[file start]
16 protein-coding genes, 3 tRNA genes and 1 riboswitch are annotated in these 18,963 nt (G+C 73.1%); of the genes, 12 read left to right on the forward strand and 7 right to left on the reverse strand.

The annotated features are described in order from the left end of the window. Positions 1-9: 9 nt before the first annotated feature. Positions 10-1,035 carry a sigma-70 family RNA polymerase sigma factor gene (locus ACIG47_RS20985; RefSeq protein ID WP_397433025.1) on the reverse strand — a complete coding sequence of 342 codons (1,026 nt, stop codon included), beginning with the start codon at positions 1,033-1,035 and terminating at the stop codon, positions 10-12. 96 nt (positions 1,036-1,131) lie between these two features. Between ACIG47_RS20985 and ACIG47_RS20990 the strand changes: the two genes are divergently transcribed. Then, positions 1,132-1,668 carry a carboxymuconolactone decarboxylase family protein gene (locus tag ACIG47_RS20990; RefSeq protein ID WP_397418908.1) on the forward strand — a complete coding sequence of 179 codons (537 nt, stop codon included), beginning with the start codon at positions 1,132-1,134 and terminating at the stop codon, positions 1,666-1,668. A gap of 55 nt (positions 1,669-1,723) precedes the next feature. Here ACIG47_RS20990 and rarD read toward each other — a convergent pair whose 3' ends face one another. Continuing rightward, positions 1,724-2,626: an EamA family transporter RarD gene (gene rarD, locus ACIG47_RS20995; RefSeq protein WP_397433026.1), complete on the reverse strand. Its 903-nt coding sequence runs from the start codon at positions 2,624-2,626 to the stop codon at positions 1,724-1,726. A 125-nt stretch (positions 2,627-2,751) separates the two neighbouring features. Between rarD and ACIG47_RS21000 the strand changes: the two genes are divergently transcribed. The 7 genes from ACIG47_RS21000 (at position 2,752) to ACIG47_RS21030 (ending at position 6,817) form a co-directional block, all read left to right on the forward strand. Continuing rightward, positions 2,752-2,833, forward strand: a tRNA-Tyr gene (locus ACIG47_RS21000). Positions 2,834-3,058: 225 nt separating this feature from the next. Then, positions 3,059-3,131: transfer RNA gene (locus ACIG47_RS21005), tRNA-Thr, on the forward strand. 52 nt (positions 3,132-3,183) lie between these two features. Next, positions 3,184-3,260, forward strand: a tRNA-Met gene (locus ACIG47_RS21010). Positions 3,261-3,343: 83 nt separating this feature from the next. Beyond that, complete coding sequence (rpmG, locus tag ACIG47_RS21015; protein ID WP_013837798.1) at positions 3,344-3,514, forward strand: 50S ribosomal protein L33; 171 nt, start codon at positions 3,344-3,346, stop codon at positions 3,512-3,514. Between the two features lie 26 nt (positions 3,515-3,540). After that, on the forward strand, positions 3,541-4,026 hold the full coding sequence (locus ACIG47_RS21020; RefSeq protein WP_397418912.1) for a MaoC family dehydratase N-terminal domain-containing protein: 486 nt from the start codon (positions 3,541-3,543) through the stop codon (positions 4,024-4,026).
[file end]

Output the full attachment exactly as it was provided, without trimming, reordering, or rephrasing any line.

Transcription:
16 protein-coding genes, 3 tRNA genes and 1 riboswitch are annotated in these 18,963 nt (G+C 73.1%); of the genes, 12 read left to right on the forward strand and 7 right to left on the reverse strand.

The annotated features are described in order from the left end of the window. Positions 1-9: 9 nt before the first annotated feature. Positions 10-1,035 carry a sigma-70 family RNA polymerase sigma factor gene (locus ACIG47_RS20985; RefSeq protein ID WP_397433025.1) on the reverse strand — a complete coding sequence of 342 codons (1,026 nt, stop codon included), beginning with the start codon at positions 1,033-1,035 and terminating at the stop codon, positions 10-12. 96 nt (positions 1,036-1,131) lie between these two features. Between ACIG47_RS20985 and ACIG47_RS20990 the strand changes: the two genes are divergently transcribed. Then, positions 1,132-1,668 carry a carboxymuconolactone decarboxylase family protein gene (locus tag ACIG47_RS20990; RefSeq protein ID WP_397418908.1) on the forward strand — a complete coding sequence of 179 codons (537 nt, stop codon included), beginning with the start codon at positions 1,132-1,134 and terminating at the stop codon, positions 1,666-1,668. A gap of 55 nt (positions 1,669-1,723) precedes the next feature. Here ACIG47_RS20990 and rarD read toward each other — a convergent pair whose 3' ends face one another. Continuing rightward, positions 1,724-2,626: an EamA family transporter RarD gene (gene rarD, locus ACIG47_RS20995; RefSeq protein WP_397433026.1), complete on the reverse strand. Its 903-nt coding sequence runs from the start codon at positions 2,624-2,626 to the stop codon at positions 1,724-1,726. A 125-nt stretch (positions 2,627-2,751) separates the two neighbouring features. Between rarD and ACIG47_RS21000 the strand changes: the two genes are divergently transcribed. The 7 genes from ACIG47_RS21000 (at position 2,752) to ACIG47_RS21030 (ending at position 6,817) form a co-directional block, all read left to right on the forward strand. Continuing rightward, positions 2,752-2,833, forward strand: a tRNA-Tyr gene (locus ACIG47_RS21000). Positions 2,834-3,058: 225 nt separating this feature from the next. Then, positions 3,059-3,131: transfer RNA gene (locus ACIG47_RS21005), tRNA-Thr, on the forward strand. 52 nt (positions 3,132-3,183) lie between these two features. Next, positions 3,184-3,260, forward strand: a tRNA-Met gene (locus ACIG47_RS21010). Positions 3,261-3,343: 83 nt separating this feature from the next. Beyond that, complete coding sequence (rpmG, locus tag ACIG47_RS21015; protein ID WP_013837798.1) at positions 3,344-3,514, forward strand: 50S ribosomal protein L33; 171 nt, start codon at positions 3,344-3,346, stop codon at positions 3,512-3,514. Between the two features lie 26 nt (positions 3,515-3,540). After that, on the forward strand, positions 3,541-4,026 hold the full coding sequence (locus ACIG47_RS21020; RefSeq protein WP_397418912.1) for a MaoC family dehydratase N-terminal domain-containing protein: 486 nt from the start codon (positions 3,541-3,543) through the stop codon (positions 4,024-4,026).